View All Spice Definitions
Information for Chives
Chives, a close relative of the onion, come from the Allium schoenoprasum species that have been used in cooking for thousands of years. The insect-repelling, bulb-forming, flowering chive plant is often referred to in its plural form, as "Chives". They are also dubbed as "rush leeks", a term that comes from the Greek words "schoinos" (rush) and "prason" (leek).
Historically, Chives have been grown and domesticated in ancient China. The plant was brought back to Europe by Marco Polo, the Venetian explorer who traveled to China and Central Asia.
The chive plant produces slender bulbs that develop in thick clusters. It comes with soft, hollow and tubular stems joined by lavender star-shaped flowers that have six petals. Usually in summer, the seeds grow in tiny and thin three valve capsules resembling scallions or green onions.
Chives that undergo prolonged cooking tend to lose some of their pungent flavor. Routinely, they are used fresh as a garnish on meat and stir-fried dishes and salads. They are often chopped and sprinkled on top of the food. They can also be mixed with oil, butter, vinegar, and sour cream for a boost in flavor. Chopped chives can be frozen, however they don't dry well.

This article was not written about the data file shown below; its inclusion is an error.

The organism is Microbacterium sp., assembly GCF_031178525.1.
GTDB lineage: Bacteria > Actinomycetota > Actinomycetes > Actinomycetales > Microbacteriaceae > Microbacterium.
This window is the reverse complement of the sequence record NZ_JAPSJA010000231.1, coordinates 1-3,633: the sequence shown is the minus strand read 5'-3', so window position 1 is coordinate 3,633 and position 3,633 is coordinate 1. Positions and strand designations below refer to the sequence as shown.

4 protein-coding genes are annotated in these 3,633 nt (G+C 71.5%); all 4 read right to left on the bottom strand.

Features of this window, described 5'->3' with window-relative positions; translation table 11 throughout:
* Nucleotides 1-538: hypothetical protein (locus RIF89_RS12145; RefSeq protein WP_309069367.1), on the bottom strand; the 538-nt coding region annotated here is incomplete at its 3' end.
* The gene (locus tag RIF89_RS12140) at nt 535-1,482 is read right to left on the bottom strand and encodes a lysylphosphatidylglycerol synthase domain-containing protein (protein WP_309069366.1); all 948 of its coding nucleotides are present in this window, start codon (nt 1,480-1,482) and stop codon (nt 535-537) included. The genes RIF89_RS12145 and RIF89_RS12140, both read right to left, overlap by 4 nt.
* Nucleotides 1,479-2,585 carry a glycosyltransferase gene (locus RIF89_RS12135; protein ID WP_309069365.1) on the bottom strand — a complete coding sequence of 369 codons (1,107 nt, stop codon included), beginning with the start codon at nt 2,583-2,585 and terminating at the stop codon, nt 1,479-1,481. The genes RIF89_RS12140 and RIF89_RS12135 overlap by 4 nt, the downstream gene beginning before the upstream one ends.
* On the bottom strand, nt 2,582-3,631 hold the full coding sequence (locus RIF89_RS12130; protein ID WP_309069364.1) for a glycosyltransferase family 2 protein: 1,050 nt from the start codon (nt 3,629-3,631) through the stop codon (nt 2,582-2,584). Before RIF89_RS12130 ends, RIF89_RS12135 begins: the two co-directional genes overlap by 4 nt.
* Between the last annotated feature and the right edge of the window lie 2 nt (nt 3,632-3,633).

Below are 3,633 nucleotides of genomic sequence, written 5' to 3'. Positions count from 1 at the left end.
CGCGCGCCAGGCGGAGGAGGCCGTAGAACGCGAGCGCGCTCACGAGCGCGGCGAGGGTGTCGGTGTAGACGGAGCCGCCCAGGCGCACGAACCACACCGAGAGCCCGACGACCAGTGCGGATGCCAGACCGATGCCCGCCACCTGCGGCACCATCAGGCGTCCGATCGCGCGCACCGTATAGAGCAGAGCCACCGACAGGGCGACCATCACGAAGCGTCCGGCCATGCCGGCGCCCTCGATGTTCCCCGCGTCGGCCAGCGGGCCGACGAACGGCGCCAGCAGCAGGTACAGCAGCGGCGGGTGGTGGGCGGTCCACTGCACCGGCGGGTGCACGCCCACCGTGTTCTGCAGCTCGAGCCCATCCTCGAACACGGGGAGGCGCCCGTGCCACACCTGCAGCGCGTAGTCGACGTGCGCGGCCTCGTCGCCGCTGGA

Chives have other uses, too. In ancient times, the Romans considered them to ease sore throats and sunburn. In fact, they are loaded with calcium, iron, and vitamins A and C. In Romania, the gypsies have used chives to tell fortunes and believed that the bulbs protect them against sickness and evil spirits.
Photo Credit: carobe